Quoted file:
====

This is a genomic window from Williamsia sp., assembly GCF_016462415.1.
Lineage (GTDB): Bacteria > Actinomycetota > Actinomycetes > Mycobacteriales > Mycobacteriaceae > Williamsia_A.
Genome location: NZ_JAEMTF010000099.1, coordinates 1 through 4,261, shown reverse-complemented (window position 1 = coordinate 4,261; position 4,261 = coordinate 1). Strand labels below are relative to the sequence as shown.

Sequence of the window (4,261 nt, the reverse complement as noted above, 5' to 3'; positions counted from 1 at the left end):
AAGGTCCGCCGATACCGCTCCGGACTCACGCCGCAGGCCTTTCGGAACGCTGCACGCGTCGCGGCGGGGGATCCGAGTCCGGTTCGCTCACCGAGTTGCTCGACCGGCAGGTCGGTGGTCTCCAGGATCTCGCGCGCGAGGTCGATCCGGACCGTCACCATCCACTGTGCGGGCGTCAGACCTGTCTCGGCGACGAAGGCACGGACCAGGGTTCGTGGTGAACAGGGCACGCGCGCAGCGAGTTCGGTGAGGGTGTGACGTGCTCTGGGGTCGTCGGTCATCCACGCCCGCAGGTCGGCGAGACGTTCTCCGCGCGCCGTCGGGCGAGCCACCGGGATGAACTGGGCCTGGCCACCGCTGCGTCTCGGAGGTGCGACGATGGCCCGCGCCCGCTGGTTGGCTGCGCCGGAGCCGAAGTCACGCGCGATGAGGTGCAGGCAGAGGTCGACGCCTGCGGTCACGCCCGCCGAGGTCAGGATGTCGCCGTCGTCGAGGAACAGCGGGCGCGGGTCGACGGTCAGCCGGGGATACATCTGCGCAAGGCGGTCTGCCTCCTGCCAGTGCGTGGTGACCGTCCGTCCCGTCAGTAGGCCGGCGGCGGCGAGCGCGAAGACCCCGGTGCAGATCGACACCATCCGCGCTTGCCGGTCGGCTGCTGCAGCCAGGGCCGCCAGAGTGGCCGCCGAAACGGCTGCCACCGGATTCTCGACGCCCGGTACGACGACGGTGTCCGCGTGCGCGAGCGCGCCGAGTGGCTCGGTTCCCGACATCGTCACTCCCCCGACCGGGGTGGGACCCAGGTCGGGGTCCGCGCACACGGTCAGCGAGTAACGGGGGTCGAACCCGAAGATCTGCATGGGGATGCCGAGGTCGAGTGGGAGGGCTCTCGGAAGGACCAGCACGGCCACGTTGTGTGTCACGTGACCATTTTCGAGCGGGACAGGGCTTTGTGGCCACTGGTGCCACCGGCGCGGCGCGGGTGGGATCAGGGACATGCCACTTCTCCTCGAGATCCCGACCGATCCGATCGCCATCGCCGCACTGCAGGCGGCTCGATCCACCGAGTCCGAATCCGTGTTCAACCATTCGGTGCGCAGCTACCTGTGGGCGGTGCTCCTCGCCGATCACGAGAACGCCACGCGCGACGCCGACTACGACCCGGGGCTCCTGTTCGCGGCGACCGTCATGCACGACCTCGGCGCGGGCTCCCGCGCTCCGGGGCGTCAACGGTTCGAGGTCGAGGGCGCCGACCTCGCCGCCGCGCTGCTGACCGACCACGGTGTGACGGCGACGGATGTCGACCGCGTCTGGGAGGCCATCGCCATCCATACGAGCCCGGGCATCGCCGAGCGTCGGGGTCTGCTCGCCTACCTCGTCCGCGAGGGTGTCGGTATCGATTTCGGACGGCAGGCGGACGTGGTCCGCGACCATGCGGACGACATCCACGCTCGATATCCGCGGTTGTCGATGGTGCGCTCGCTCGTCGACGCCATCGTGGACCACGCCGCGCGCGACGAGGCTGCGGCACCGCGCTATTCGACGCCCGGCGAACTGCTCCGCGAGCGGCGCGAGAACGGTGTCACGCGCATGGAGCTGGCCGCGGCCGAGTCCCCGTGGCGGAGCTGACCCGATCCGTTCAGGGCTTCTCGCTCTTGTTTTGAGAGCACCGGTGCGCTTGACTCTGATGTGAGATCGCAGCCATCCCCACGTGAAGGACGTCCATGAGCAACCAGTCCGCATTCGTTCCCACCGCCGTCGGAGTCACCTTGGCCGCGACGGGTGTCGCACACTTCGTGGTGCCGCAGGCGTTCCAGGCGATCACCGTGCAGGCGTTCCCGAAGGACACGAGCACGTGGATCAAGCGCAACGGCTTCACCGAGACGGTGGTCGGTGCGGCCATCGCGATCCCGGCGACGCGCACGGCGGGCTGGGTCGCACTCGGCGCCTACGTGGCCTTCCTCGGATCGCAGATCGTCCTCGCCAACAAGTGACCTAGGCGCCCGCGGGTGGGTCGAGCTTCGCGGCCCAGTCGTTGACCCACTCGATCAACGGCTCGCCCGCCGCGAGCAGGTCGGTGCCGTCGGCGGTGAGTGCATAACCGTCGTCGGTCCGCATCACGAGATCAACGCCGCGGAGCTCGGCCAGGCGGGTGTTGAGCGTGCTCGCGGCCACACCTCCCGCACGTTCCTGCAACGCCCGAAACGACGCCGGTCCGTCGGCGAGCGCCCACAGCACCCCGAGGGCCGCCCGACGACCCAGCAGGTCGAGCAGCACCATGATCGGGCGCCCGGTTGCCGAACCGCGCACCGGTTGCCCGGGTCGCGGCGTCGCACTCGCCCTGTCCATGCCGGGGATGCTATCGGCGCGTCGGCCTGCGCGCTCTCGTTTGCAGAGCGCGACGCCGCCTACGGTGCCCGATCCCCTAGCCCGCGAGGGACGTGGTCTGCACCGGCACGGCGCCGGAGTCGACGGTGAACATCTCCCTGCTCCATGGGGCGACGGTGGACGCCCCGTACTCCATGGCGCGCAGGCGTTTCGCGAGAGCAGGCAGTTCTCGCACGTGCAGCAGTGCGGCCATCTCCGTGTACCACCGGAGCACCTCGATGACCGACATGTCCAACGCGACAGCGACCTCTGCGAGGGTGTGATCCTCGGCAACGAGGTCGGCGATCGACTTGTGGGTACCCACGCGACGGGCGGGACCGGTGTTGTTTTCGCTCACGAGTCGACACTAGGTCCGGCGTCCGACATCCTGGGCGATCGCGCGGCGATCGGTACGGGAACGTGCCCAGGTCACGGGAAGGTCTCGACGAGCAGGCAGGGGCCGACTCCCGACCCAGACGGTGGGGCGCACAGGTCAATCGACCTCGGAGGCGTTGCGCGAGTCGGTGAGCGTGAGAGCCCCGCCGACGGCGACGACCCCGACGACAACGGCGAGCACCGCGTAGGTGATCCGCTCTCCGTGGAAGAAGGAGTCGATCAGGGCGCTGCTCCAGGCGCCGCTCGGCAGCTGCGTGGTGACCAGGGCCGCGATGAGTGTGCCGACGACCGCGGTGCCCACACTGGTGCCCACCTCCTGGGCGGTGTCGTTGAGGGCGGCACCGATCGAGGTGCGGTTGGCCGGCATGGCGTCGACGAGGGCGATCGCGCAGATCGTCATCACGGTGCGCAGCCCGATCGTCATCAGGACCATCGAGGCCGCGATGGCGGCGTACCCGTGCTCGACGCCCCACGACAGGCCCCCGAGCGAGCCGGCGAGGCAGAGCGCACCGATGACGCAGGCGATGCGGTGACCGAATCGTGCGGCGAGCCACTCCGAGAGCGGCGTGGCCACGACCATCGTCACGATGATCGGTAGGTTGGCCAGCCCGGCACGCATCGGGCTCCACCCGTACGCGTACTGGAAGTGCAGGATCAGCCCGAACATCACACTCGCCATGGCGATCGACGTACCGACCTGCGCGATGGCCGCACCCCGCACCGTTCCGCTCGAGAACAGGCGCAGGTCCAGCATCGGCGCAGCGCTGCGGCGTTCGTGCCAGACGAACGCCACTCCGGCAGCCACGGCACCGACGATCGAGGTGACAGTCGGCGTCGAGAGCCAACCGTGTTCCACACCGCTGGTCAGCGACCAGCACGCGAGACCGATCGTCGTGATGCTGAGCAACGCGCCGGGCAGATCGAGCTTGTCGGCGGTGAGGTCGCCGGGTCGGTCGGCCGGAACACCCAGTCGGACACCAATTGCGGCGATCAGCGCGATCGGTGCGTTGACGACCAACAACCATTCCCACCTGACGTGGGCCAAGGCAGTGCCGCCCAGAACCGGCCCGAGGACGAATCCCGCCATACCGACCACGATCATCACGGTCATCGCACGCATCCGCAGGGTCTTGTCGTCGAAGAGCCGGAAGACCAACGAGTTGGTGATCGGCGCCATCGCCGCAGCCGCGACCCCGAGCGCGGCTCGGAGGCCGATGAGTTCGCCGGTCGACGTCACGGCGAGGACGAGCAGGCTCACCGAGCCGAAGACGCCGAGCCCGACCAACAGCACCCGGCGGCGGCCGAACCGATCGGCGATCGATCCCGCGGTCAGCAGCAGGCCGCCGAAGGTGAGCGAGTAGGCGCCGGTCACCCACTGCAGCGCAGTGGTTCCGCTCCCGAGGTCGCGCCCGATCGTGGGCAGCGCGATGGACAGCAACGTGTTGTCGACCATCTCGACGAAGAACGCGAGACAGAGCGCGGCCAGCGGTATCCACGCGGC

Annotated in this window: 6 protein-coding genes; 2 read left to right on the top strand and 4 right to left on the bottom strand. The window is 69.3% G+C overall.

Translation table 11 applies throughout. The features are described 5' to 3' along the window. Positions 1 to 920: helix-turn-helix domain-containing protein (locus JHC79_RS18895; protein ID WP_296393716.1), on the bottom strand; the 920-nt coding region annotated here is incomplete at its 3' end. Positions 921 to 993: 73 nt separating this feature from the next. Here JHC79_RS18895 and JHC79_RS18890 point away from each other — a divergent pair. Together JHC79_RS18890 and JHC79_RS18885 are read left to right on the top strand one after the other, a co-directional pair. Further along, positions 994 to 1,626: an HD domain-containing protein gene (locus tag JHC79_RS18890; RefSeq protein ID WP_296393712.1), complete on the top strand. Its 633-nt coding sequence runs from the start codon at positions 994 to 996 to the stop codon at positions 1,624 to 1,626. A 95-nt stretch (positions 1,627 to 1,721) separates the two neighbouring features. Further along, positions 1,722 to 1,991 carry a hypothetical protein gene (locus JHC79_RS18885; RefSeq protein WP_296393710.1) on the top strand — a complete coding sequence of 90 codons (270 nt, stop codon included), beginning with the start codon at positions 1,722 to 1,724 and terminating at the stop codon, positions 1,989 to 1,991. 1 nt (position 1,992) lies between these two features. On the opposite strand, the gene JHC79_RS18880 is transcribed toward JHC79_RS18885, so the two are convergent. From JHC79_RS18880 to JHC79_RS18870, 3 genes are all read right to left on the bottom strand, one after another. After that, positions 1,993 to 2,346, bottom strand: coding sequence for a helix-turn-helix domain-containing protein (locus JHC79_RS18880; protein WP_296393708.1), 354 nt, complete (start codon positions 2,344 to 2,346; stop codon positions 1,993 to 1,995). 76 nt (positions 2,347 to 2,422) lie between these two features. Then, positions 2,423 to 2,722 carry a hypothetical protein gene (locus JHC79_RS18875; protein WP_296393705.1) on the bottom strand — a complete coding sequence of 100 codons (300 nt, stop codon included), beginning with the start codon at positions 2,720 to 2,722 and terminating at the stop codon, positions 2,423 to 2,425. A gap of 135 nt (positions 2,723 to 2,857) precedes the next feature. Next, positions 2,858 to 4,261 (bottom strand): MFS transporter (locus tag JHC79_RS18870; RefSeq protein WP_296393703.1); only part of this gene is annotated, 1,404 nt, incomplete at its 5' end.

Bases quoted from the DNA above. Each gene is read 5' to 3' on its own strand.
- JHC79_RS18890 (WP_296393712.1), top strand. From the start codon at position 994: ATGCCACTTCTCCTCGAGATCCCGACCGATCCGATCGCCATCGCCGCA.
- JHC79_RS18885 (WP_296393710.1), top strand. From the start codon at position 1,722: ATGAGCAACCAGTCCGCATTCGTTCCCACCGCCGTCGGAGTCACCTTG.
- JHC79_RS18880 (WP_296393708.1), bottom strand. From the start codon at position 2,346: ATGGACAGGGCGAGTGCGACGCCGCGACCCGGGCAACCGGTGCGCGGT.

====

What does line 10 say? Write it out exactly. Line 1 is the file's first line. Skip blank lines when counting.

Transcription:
- JHC79_RS18885 (WP_296393710.1), top strand. From the start codon at position 1,722: ATGAGCAACCAGTCCGCATTCGTTCCCACCGCCGTCGGAGTCACCTTG.